- How it’s intended to be used: To be regulated as soap, it must be labeled and marketed only for use as soap. If it is intended for purposes such as moisturizing the skin, making the user smell nice, or deodorizing the user’s body, it’s a cosmetic. Or, if the product is intended to treat or prevent disease, such as by killing germs, or treating skin conditions, such as acne or eczema, it’s a drug. You still can use the word “soap” on the label.
The FDA goes on to differentiate what makes a cosmetic a cosmetic and further explains what makes something a medicinal property.
After the FDA visit, the seller had to make many changes to her soap making area, which cost her time, effort and money. She was also required to keep logs of her processes, which she spent a lot of time trying to decipher confusing requirements and laws.
In the agent’s defense, she does seem very nice and willing to help the seller. But these processes are just another added stress and hassle for the already struggling small business owner.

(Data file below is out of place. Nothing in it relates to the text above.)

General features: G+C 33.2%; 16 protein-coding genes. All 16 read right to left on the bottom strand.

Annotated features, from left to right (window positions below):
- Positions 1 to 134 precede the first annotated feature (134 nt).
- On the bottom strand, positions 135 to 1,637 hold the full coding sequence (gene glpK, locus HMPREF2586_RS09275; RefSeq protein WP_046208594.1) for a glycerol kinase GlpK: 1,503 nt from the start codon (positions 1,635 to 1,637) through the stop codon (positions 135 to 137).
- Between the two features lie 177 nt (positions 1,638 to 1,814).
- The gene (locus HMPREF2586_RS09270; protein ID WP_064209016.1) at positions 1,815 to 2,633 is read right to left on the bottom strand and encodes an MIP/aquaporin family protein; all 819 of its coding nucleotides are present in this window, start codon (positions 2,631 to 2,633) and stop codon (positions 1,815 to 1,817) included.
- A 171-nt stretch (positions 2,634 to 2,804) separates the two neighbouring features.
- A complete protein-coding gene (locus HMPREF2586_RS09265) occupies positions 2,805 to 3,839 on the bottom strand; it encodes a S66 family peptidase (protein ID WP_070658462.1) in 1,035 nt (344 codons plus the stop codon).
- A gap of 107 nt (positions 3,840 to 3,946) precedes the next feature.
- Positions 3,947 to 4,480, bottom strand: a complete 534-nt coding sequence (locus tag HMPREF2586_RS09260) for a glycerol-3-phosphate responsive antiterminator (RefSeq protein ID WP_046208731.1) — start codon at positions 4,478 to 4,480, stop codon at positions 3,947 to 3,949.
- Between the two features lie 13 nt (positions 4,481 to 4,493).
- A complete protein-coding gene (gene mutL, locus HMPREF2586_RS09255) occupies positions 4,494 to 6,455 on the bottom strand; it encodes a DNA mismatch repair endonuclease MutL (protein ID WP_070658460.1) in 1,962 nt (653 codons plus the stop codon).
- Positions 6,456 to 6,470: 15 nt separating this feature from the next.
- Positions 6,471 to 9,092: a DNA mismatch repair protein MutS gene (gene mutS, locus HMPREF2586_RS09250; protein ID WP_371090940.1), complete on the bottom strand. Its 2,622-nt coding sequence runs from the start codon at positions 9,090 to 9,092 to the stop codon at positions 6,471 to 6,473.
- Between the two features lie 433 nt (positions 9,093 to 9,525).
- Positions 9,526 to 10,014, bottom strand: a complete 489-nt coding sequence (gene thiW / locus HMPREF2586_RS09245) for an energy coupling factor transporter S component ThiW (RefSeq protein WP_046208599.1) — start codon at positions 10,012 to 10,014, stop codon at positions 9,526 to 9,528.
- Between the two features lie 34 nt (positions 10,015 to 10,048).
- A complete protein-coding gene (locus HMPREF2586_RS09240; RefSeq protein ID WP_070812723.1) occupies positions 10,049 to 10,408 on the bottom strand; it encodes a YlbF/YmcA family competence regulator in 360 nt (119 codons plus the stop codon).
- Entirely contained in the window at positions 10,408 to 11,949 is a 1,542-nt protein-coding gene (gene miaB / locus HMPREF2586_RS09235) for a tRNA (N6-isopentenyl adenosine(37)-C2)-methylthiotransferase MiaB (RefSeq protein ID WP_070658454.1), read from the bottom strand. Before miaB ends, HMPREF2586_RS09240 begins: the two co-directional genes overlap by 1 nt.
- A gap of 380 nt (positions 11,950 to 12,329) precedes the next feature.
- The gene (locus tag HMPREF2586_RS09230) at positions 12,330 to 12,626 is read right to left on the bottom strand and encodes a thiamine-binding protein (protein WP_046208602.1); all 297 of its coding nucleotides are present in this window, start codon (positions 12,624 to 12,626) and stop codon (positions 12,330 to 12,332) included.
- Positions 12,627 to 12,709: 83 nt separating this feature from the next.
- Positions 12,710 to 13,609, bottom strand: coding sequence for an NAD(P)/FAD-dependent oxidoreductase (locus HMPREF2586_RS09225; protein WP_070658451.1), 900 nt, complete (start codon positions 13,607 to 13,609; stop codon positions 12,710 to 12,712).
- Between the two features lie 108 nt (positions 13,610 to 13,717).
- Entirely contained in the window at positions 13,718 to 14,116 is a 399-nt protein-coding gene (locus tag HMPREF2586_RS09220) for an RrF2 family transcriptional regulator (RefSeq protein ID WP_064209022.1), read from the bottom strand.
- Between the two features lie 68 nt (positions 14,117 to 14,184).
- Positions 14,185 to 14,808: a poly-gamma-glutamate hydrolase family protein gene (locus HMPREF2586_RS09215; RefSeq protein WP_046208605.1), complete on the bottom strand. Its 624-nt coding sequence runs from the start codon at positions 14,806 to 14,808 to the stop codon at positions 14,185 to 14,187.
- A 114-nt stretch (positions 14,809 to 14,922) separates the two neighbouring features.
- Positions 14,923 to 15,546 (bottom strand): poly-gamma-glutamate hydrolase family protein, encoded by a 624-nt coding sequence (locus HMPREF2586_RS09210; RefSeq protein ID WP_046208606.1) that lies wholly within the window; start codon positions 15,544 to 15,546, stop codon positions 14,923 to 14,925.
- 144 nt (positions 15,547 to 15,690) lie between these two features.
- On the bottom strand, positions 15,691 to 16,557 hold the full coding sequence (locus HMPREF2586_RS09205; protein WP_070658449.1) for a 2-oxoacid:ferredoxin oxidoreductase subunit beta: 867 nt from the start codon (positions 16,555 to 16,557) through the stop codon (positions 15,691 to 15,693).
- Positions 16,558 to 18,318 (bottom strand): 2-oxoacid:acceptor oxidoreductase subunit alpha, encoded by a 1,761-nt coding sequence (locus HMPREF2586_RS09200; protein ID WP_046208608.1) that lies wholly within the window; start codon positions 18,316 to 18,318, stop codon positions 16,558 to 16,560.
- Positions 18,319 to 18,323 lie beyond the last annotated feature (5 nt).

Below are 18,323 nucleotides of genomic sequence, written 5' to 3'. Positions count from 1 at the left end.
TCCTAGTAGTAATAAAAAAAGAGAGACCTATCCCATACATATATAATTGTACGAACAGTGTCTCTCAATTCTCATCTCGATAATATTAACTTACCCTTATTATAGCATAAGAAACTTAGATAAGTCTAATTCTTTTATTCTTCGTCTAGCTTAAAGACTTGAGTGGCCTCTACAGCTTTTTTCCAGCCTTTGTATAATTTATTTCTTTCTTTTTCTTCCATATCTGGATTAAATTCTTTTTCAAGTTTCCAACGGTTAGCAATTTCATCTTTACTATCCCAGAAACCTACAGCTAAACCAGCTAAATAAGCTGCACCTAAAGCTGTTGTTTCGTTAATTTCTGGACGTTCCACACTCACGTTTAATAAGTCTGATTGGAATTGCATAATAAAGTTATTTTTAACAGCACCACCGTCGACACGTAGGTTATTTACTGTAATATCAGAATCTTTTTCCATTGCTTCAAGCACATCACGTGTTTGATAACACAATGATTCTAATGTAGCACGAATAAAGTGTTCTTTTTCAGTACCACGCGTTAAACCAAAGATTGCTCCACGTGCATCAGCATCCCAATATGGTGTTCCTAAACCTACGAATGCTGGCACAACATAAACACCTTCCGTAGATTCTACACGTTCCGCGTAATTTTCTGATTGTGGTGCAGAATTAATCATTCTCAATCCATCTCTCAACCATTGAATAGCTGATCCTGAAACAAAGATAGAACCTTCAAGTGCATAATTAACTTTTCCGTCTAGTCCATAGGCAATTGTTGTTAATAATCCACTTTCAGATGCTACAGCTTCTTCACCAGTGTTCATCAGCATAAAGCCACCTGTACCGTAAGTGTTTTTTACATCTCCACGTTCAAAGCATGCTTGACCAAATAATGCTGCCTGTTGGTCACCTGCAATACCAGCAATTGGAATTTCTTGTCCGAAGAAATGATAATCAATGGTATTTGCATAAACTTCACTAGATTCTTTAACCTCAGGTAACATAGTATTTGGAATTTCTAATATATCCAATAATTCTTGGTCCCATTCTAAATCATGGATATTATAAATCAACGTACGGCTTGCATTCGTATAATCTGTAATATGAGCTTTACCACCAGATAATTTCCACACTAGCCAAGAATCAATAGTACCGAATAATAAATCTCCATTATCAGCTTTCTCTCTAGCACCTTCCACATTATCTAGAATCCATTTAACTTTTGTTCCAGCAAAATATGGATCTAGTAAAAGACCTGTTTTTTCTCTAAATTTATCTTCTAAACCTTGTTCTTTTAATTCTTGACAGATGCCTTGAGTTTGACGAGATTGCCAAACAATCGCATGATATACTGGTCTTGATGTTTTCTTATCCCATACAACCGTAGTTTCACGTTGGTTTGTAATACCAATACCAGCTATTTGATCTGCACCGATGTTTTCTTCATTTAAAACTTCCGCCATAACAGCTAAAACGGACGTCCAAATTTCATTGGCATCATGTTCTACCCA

Sometimes I get why people don’t want to bother with the homesteading lifestyle. It’s easier to just go to a 9-5 job, watch TV in the evening and go golfing on the weekends.
So I took our soap down and stopped selling it…for now.
It was my choice. I could look into the process a bit better, but for now the income that we were getting with our soap sales is not worth the hassle of trying to be compliant. And it’s not worth the stress of an FDA agent showing up on the doorstep and wanting to see our soap making set up.
Our customers are frustrated, I’m frustrated…
Soap making is on hold.
Dairy is out…
But we plow on right? That’s what homesteaders do. We pull ourselves up by our bootstraps and find a way.
Any soap makers out there who can shed a bit more light on the subject? Are you aware of these regulations?
Leave a comment below or visit the Homestead Hustle Facebook page.